Pluralism as nostalgia

Look back at claims to pluralism and the end of art. Such current wisdom about Postmodernism has it wrong. Precisely because anything can be art, one must start to see it historically.

Perhaps art no longer has a historical imperative. Perhaps no school can promise ultimate truth. Perhaps one can no longer speak of "the triumph of American art" without hating someone—whether corporate America for capitalizing on that success or young British artists for taking it away. That only means, however that one can no longer step outside of history, as if art's second coming had taken place. Danto can see "anything can be art" as a logical truth only because his philosophy defines art itself analytically, apart from "ordinary things." In fact, logic went out the window, and art started to recoil in fear of the ordinary.

At times in the last century, criteria for art and formalism went together. Why not? Both sought a conscious escape from historicity, just as they did from the deadening American culture that surrounded them. In contrast, once art took on the task of reflecting consciously on the past, it had to spell chaos. Once artists could no longer hope to debunk art once and for all, they freed reflection on the distinctions each new attempt makes, and thus the nostalgia known as pluralism. For the first time in decades, even painting, thank goodness, is legitimized.

Appropriation and politicized art alike freed up pluralism, but only by looking backward in their different ways. Appropriation reinvented itself , taking into account first Dada and then 1980s appropriation, while politicized art reflected increasingly not just on history, but on art's very place in politics—and the very place of politics in a culture's history. Postmodernism thus sustained itself by a continued attack on Modernism, long after the battle would seem already to have been won. The result gave the modernist impulse a fresh validity in its own continued dismay at the present.

This carries with it risks. Just as nostalgia is a cheapened form of memory, an extended attack on the past can be a cheapened form of rebellion. Caught in between them, art's pluralism may have nowhere to turn but in circles.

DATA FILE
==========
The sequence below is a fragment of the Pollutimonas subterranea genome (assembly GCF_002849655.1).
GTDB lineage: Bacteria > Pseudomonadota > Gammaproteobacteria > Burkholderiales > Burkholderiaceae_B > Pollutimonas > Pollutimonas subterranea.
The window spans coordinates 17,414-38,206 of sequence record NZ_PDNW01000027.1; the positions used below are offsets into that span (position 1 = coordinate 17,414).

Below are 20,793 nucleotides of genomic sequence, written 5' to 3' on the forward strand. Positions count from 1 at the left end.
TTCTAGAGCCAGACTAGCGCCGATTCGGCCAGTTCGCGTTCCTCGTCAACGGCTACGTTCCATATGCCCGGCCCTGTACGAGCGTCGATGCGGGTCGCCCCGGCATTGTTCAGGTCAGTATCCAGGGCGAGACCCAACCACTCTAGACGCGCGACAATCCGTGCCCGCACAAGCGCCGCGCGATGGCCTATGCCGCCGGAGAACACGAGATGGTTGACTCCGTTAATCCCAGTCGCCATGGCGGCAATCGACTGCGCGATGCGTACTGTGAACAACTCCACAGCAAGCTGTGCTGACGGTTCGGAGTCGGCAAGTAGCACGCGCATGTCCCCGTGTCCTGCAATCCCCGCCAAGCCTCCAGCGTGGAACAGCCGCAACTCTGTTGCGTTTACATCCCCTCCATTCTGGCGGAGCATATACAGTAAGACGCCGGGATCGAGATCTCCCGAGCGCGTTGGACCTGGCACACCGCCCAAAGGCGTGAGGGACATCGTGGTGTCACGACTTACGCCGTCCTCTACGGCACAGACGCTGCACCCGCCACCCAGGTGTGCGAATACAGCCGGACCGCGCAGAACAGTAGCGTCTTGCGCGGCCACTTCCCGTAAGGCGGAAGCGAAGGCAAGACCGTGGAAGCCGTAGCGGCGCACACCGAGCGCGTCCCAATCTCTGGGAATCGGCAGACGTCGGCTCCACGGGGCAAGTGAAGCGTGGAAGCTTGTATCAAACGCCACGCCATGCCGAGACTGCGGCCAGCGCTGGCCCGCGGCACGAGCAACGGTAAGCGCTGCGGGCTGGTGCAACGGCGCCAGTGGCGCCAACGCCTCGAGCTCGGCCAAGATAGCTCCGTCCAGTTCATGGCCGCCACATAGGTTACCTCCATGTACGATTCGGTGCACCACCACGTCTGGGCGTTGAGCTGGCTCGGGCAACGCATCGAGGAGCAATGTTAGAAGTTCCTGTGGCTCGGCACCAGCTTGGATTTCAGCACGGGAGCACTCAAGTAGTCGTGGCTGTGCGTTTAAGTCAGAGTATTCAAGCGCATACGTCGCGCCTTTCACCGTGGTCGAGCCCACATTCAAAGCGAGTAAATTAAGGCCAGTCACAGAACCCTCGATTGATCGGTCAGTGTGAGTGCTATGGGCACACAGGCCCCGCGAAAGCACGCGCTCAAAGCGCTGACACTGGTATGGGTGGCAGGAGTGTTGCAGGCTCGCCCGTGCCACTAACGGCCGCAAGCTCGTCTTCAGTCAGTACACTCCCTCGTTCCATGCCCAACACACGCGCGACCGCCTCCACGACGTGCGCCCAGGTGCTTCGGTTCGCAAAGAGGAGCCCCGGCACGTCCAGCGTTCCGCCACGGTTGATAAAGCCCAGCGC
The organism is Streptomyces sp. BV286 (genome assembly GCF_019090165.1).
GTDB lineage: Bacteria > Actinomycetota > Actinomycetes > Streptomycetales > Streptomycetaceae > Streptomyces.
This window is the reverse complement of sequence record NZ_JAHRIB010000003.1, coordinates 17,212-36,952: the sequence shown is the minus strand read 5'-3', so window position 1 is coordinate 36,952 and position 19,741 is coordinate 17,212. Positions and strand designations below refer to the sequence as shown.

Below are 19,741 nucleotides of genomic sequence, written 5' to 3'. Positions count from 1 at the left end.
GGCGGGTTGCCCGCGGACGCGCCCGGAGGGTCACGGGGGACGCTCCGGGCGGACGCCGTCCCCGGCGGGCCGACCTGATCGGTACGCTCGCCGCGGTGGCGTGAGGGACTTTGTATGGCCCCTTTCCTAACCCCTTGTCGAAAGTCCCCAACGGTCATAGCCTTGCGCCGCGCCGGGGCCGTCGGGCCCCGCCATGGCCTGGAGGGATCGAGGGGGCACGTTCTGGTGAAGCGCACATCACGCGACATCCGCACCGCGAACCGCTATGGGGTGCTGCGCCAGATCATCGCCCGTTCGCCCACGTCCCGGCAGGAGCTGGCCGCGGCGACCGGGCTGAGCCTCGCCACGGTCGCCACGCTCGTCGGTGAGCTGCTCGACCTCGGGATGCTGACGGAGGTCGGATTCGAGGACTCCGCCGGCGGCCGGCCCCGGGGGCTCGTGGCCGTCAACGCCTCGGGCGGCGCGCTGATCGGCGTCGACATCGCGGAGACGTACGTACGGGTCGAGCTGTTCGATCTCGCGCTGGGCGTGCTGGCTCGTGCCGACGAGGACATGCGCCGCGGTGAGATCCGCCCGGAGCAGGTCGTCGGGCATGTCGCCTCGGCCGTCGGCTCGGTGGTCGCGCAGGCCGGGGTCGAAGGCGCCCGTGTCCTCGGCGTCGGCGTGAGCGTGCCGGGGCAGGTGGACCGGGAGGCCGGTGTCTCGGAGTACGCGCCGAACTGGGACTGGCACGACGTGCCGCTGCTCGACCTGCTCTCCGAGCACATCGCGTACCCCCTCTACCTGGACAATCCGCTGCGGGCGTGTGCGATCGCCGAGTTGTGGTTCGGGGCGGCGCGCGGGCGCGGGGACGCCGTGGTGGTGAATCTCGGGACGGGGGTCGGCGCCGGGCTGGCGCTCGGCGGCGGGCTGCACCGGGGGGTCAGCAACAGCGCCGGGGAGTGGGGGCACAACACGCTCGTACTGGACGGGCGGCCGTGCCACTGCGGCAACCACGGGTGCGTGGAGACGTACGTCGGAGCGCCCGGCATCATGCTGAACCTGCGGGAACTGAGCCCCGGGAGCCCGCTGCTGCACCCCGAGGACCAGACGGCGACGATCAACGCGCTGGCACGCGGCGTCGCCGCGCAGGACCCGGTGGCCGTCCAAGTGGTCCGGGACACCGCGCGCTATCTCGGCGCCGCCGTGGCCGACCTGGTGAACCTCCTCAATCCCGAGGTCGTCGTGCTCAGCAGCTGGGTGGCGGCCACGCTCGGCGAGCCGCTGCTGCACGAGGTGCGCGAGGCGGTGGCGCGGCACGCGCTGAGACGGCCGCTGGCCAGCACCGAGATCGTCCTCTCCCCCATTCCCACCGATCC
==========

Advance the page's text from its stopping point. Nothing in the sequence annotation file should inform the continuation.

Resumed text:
Consider in a little more depth just two more shows by art-world stars. Both take epochal social change as subject, and both hide it behind a surface so ordinary one could mistake it for the realism of art's past. Both badly cheapen art's history of craft and rebellion, and yet I still hate to dismiss either one. Both know how to push easy buttons, and still I fell. For both, too, though, I know how shallow are my fears and sympathies. The paradox could stand for the nostalgia with which Postmodernism has continued to battle its past.

Freud as centerfold

With his softness for the past, Robert Longo took me even more by surprise. Here I had that so trendy figure of the 1980s, so properly postmodern for abandoning abstraction and Minimalism except as an oblique reference to modern life. For Longo, painting became an installation with a laconic, socially sanctioned subject. Yuppies leaned over in thought and flailed on the dance floor as if a Tribeca lifestyle amounted to existential torture and a study in identity. I fell for them, but the message has grown as shallow and stale as the subject he once tore apart.